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Every once in a while I see people using what looks like terminal in their Mac, except that in what seems to be one window they have a vertical 'split.' On one side of the split, they have emacs or something, and in the other they have something else.

How can I have two independent things happening at once in the same terminal window, divided by a vertical split? It looks a lot like split pane, but split pane is a horizontal split and the actions are mirrored in the panes.

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does the built in terminal in mac still does not support vertical split? – morpheus Sep 17 '15 at 22:55
up vote 17 down vote accepted

Possibly GNU Screen with vertical split?


It should already be installed on your Mac, type screen in the terminal.

You can also do this with emacs by itself.

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yes!!! thank you!!! – sepiroth Oct 14 '09 at 20:16
your very welcome :) – John T Oct 14 '09 at 20:18
hmm... i split emacs vertically, but it seems to be mirroring my actions... is there anyway to get two "instances" of emacs running side by side in this split view? – sepiroth Oct 14 '09 at 23:47
How does typing screen make it a split screen? – Igor G. May 24 at 21:10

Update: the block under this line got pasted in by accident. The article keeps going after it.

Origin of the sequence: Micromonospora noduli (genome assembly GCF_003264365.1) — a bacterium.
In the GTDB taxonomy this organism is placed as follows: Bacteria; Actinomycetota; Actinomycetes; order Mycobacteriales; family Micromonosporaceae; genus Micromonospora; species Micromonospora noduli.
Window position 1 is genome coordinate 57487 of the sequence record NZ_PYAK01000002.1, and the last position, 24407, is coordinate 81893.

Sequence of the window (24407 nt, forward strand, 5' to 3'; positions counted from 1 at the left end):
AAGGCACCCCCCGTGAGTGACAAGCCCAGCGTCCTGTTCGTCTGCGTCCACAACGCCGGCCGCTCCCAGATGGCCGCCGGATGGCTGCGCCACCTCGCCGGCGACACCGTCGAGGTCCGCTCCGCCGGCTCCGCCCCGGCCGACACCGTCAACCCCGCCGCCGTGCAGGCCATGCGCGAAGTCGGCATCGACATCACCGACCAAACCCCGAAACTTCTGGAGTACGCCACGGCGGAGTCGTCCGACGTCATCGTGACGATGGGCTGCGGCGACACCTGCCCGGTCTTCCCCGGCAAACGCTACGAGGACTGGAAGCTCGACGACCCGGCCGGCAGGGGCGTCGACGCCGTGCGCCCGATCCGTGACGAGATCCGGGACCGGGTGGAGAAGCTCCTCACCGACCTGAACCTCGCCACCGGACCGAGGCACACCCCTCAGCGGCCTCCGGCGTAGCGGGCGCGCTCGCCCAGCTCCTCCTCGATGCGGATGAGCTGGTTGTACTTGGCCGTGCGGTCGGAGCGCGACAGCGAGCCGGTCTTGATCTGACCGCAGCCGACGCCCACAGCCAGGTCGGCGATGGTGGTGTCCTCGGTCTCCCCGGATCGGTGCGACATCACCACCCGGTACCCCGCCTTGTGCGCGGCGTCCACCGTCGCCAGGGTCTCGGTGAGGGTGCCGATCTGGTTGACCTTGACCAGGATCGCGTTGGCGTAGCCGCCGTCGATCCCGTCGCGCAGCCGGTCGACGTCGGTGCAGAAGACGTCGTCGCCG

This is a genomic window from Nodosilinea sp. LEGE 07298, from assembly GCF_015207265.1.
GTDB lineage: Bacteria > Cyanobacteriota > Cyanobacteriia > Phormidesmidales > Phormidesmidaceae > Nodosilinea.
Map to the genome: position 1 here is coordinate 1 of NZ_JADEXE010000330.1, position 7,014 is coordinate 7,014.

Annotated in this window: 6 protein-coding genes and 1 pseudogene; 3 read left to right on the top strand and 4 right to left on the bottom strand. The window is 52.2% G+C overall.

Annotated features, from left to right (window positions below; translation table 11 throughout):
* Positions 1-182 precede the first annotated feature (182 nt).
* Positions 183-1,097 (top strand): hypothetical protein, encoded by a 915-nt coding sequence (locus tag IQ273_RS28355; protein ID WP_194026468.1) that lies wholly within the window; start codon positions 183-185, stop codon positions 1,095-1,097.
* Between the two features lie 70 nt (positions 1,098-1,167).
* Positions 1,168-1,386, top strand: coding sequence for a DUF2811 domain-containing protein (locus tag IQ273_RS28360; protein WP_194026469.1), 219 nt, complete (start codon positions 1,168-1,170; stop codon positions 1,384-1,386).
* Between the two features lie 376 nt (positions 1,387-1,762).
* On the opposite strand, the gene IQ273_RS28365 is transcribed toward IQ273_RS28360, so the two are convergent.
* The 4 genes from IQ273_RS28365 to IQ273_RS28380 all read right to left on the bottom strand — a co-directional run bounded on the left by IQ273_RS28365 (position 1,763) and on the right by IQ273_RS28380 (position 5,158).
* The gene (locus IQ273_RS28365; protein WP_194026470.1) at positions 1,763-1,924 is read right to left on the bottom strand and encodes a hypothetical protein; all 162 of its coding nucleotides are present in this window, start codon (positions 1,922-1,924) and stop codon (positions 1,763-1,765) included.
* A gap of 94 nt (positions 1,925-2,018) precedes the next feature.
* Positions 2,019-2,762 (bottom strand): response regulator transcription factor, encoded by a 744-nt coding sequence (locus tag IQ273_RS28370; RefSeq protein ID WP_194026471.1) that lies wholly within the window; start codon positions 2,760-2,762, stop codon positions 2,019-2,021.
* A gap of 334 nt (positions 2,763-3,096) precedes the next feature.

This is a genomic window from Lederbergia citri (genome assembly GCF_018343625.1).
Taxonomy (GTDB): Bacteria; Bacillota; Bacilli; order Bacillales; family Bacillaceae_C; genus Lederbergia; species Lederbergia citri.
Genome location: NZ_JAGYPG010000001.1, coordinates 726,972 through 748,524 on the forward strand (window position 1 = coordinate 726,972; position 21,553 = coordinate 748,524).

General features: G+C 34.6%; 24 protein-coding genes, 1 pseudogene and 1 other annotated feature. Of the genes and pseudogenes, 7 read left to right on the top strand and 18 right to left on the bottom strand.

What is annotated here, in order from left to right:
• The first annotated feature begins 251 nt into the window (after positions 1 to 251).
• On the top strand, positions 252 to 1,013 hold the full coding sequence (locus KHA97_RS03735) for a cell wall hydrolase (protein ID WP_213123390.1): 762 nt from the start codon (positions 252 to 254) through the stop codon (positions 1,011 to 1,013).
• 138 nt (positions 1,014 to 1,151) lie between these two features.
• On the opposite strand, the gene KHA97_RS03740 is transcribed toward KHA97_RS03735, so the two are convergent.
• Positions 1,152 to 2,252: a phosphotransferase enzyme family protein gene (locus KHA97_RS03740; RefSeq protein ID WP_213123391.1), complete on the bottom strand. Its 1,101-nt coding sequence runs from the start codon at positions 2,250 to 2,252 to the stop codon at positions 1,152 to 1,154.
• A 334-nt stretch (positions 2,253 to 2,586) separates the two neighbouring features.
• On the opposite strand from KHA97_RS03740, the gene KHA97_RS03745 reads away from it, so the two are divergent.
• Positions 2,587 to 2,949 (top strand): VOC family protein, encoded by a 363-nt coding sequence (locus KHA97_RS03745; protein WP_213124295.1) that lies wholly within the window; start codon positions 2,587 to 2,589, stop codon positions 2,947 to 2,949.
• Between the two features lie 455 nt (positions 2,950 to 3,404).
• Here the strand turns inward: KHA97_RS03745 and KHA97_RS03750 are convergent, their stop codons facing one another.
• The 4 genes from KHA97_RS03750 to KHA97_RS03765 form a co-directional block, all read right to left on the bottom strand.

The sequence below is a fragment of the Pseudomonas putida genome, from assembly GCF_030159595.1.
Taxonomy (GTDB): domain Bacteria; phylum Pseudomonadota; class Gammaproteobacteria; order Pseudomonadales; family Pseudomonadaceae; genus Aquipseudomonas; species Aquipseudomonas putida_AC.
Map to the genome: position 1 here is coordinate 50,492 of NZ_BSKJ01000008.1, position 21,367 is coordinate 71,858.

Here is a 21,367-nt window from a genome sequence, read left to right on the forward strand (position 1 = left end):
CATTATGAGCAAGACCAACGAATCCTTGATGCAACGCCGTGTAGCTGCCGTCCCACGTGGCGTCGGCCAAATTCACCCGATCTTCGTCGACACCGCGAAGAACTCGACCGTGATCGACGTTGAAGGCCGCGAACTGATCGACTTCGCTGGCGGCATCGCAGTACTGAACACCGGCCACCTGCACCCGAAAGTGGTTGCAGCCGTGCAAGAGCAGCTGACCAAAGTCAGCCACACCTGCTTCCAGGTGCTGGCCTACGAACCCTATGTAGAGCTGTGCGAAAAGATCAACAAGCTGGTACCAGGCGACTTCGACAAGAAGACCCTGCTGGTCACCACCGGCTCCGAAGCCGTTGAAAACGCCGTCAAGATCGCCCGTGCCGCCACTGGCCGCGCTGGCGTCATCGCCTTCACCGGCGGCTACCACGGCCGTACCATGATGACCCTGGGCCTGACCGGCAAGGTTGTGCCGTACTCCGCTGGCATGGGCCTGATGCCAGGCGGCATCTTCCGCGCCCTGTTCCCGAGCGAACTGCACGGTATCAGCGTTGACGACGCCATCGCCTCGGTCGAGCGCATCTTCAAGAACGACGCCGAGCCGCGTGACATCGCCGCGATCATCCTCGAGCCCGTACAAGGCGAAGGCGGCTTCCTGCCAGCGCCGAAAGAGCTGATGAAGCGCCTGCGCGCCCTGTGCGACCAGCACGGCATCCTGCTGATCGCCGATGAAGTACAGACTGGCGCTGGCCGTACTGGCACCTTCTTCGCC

After you vertically split on screen, you can type screen to create new instance. Or you can also use iTerm or iTerm2 which can use vertical split. See this link for splitted panes.

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Thanks for adding the link, Ryan. – ktsujister Dec 27 '11 at 2:34

Download iTerm2 for macOSX from here.

Use cmd + d for vertical split and cmd + shift + d for horizontal split

To navigate between the vertical splits in left/right or up/down fashion use cmd + [ / cmd + ]

I recommended i Term 2 because of these features.

Also, I like the autocomplete feature which occurs when you press cmd + ;

Features in short include the following:

Split Panes, Hotkey Window, Search, Autocomplete, Mouseless Copy, Paste History, Instant Replay, Configurability, Full Screen, 256 Colors, Unixyness, Readability, Mouse Reporting, Growl Support, Exposé Tabs, Tagged Profiles, Multi-Lingual.

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Welcome to SuperUser. please include the features in your answer, instead of relying on a link. if it ever gets broken, so does your answer. – Lorenzo Von Matterhorn Sep 27 '13 at 8:00
cmd + d, is the one!! – Alex Mills Nov 24 '15 at 0:07

To split this in emacs use ctrl + x, b (control and x together, then b) to switch to another buffer that is already open. You can also click on the filename at the bottom to switch to another buffer.

Here is a list of shortcuts to resize windows and do much more with emacs link text

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Fantastic link for the cheat sheet! Thanks for sharing. – gbc Apr 30 '11 at 14:11
I don't think this shortcut has any effect in Mac terminal. – Igor G. May 24 at 21:11

very similar to John T's answer about screen, but you can also do this with tmux ( Nice thing about tmux compared to screen is that the vertical split feature comes even with the version you can get from packages(macports or homebrew for Mac, apt-get for ubuntu etc.).